Sunday, April 18, 2021

Literary Bits: 10 Authors on Reading

How many a man has dated a new era in his life from the reading of a book.—Henry David Thoreau, Walden


The duty of literature is to note what counts and to light up what is suited to the light. If it ceases to choose and to love, it becomes like a woman who gives herself without preference.—Anatole France


There is no scent so pleasant to my nostrils as that faint, subtle reek which comes from an ancient book.—Arthur Conan Doyle


Literature is a luxury; fiction is a necessity.—G. K. Chesterton


What is wonderful about great literature is that it transforms the man who reads it towards the condition of the man who wrote.—E. M. Forster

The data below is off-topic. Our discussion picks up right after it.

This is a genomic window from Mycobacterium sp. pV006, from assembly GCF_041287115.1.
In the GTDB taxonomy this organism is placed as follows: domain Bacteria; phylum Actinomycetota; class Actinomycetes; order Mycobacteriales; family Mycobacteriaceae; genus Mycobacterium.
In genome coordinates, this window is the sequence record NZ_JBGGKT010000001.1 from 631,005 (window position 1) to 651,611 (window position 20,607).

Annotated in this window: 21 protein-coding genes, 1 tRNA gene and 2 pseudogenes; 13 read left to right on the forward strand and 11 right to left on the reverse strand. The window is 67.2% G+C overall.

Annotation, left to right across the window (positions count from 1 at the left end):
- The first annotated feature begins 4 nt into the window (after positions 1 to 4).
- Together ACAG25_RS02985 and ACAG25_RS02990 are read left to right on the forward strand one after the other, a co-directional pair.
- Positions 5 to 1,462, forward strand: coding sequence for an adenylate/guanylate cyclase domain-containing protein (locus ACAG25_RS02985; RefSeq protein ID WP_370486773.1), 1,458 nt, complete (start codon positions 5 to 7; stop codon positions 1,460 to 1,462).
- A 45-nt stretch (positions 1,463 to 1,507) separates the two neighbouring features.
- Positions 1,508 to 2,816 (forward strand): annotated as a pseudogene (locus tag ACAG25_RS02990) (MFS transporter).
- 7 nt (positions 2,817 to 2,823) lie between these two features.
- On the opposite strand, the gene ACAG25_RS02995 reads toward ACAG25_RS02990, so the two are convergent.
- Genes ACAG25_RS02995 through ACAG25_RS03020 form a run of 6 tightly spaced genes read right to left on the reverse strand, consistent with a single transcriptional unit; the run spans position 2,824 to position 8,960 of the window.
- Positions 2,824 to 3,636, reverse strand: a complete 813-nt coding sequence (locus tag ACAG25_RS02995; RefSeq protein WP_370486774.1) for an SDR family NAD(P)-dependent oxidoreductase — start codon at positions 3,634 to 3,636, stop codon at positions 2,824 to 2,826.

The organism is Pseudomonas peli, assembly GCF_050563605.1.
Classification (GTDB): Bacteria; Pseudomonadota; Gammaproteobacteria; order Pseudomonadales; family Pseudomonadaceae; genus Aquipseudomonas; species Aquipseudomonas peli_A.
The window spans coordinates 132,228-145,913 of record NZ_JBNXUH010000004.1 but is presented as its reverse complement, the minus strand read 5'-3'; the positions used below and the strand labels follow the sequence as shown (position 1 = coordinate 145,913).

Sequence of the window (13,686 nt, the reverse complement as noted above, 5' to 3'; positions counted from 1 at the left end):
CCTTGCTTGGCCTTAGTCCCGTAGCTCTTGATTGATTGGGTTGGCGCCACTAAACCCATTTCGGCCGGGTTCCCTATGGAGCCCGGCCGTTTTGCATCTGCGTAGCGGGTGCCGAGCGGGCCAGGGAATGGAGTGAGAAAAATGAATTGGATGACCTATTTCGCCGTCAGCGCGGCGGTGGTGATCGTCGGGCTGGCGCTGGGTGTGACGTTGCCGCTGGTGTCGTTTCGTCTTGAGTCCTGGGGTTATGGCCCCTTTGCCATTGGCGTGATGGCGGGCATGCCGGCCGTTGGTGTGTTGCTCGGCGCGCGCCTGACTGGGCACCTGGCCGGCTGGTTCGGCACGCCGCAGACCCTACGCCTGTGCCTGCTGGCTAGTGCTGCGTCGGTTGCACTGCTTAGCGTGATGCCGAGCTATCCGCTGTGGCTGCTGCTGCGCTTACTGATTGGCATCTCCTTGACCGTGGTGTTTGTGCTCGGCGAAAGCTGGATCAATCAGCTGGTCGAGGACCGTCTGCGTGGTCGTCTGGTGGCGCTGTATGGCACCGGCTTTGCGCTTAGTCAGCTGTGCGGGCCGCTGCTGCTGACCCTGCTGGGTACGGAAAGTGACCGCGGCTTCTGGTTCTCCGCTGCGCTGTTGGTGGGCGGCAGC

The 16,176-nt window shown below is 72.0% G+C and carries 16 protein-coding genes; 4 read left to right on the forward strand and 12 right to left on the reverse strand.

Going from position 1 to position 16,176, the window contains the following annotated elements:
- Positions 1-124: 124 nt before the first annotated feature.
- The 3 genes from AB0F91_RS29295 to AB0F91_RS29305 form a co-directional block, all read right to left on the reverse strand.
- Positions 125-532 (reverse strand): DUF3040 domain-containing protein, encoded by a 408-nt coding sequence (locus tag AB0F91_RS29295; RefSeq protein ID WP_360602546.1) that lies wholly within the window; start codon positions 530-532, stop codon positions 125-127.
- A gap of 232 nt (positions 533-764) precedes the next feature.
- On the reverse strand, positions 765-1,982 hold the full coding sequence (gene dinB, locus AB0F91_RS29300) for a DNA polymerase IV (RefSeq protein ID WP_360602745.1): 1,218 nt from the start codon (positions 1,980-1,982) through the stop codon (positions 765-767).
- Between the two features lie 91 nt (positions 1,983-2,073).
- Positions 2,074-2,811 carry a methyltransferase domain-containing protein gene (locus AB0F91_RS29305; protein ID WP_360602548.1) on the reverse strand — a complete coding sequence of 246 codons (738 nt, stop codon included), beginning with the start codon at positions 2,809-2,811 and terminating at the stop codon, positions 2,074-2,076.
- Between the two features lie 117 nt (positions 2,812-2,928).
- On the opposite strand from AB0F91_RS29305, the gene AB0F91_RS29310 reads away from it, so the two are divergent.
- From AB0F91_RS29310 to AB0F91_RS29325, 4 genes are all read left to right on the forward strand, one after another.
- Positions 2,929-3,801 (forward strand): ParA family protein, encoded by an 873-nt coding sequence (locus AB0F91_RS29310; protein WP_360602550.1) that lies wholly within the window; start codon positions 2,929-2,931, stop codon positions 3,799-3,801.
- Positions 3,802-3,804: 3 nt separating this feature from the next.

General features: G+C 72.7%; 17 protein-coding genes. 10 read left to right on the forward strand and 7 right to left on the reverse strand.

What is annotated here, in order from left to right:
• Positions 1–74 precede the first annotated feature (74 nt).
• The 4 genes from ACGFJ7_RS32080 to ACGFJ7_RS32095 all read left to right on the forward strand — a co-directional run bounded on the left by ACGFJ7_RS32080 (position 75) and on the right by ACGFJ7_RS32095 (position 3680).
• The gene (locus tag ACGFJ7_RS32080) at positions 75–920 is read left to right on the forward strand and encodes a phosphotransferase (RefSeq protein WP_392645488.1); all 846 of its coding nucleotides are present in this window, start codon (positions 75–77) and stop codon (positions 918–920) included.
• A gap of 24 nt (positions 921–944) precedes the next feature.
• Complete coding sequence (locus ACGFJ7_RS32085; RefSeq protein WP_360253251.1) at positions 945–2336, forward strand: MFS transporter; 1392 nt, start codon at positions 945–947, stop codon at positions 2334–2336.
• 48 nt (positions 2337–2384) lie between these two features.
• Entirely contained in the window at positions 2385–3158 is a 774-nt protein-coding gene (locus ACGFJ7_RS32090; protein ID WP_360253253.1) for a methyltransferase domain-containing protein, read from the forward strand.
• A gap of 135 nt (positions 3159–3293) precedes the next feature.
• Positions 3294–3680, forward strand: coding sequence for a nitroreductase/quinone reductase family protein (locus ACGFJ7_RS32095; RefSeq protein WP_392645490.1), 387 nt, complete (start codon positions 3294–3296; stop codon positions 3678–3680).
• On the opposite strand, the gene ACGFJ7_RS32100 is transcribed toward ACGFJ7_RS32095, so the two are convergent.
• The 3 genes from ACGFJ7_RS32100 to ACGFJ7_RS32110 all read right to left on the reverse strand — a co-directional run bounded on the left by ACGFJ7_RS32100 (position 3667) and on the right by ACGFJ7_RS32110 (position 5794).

Great literature is simply language charged with meaning to the utmost possible degree.—Ezra Pound


That is part of the beauty of all literature. You discover that your longings are universal longings, that you're not lonely and isolated from anyone. You belong.—F. Scott Fitzgerald


Literature adds to reality, it does not simply describe it. It enriches the necessary competencies that daily life requires and provides; and in this respect, it irrigates the deserts that our lives have already become.—C. S. Lewis


"What really knocks me out is a book that, when you're all done reading it, you wish the author that wrote it was a terrific friend of yours and you could call him up on the phone whenever you felt like it. That doesn't happen much, though.”—J.D. Salinger, The Catcher in the Rye


He liked the mere act of reading, the magic of turning scratches on a page into words inside his head.—John Green, An Abundance of Katherines